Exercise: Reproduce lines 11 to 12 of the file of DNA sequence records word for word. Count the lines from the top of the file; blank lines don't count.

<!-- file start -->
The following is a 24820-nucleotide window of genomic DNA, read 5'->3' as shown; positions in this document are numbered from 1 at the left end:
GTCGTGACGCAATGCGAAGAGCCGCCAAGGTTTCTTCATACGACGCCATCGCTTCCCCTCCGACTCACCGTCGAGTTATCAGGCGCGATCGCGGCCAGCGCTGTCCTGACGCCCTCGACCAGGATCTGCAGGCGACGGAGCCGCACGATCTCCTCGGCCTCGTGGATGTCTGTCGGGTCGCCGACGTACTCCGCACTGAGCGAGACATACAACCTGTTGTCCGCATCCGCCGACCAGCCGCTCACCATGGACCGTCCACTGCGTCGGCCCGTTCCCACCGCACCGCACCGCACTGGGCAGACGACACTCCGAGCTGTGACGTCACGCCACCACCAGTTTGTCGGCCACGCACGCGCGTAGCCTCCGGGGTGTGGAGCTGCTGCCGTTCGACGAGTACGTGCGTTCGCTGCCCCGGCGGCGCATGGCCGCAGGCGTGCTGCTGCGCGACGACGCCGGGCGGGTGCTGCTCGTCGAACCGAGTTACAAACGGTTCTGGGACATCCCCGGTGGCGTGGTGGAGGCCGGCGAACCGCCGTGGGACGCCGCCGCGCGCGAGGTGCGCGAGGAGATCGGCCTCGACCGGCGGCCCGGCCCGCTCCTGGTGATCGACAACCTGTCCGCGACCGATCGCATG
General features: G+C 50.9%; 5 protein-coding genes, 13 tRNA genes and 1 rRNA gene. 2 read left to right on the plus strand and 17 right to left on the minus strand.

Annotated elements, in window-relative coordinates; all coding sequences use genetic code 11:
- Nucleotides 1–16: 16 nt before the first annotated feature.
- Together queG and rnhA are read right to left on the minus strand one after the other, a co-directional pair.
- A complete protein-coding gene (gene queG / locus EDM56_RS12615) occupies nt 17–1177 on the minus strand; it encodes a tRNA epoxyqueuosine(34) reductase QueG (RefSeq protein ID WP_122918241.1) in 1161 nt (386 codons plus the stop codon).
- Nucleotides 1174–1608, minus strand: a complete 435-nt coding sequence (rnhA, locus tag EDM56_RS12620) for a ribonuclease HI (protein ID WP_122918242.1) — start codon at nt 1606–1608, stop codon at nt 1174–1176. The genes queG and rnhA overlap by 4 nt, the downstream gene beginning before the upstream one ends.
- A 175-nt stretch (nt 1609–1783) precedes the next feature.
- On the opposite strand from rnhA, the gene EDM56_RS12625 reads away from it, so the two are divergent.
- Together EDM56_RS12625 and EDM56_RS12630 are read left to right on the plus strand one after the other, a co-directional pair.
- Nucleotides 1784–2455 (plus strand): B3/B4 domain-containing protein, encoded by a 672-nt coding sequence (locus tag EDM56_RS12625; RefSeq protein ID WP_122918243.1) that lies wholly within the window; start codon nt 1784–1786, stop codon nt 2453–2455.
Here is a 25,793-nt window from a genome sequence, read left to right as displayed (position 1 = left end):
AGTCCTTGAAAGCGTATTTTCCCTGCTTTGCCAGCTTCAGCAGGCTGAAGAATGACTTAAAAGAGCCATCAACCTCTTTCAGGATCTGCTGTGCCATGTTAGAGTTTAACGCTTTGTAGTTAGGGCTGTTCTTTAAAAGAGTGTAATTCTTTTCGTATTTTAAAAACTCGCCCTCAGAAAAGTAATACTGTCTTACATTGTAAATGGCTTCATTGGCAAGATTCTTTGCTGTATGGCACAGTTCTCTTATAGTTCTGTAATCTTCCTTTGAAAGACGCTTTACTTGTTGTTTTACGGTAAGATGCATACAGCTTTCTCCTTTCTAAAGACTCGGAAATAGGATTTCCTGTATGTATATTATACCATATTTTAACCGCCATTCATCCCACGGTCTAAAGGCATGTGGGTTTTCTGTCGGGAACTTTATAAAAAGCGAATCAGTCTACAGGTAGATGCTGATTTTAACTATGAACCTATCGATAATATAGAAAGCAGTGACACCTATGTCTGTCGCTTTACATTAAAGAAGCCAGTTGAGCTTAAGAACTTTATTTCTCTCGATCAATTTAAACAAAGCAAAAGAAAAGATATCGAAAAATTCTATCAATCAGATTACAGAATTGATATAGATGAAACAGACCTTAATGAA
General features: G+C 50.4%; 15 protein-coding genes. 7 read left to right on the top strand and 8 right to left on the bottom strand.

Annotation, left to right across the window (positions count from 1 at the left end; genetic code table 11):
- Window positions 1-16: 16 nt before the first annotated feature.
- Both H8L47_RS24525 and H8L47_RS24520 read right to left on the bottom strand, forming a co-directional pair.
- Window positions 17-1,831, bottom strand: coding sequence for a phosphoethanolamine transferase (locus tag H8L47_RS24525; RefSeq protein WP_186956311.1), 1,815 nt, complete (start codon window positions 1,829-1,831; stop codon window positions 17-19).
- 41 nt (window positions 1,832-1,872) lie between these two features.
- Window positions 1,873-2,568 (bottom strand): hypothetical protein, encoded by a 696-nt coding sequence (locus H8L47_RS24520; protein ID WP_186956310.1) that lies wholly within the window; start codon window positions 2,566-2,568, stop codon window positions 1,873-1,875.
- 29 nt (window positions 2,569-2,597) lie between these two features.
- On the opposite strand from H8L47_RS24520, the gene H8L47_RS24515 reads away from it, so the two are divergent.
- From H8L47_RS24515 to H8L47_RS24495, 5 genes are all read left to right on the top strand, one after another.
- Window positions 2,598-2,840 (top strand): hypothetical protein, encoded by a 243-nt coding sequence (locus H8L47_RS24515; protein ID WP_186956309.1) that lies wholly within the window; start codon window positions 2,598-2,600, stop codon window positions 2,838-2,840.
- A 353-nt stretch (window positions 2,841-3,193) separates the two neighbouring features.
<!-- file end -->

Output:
- Together EDM56_RS12625 and EDM56_RS12630 are read left to right on the plus strand one after the other, a co-directional pair.
- Nucleotides 1784–2455 (plus strand): B3/B4 domain-containing protein, encoded by a 672-nt coding sequence (locus tag EDM56_RS12625; RefSeq protein ID WP_122918243.1) that lies wholly within the window; start codon nt 1784–1786, stop codon nt 2453–2455.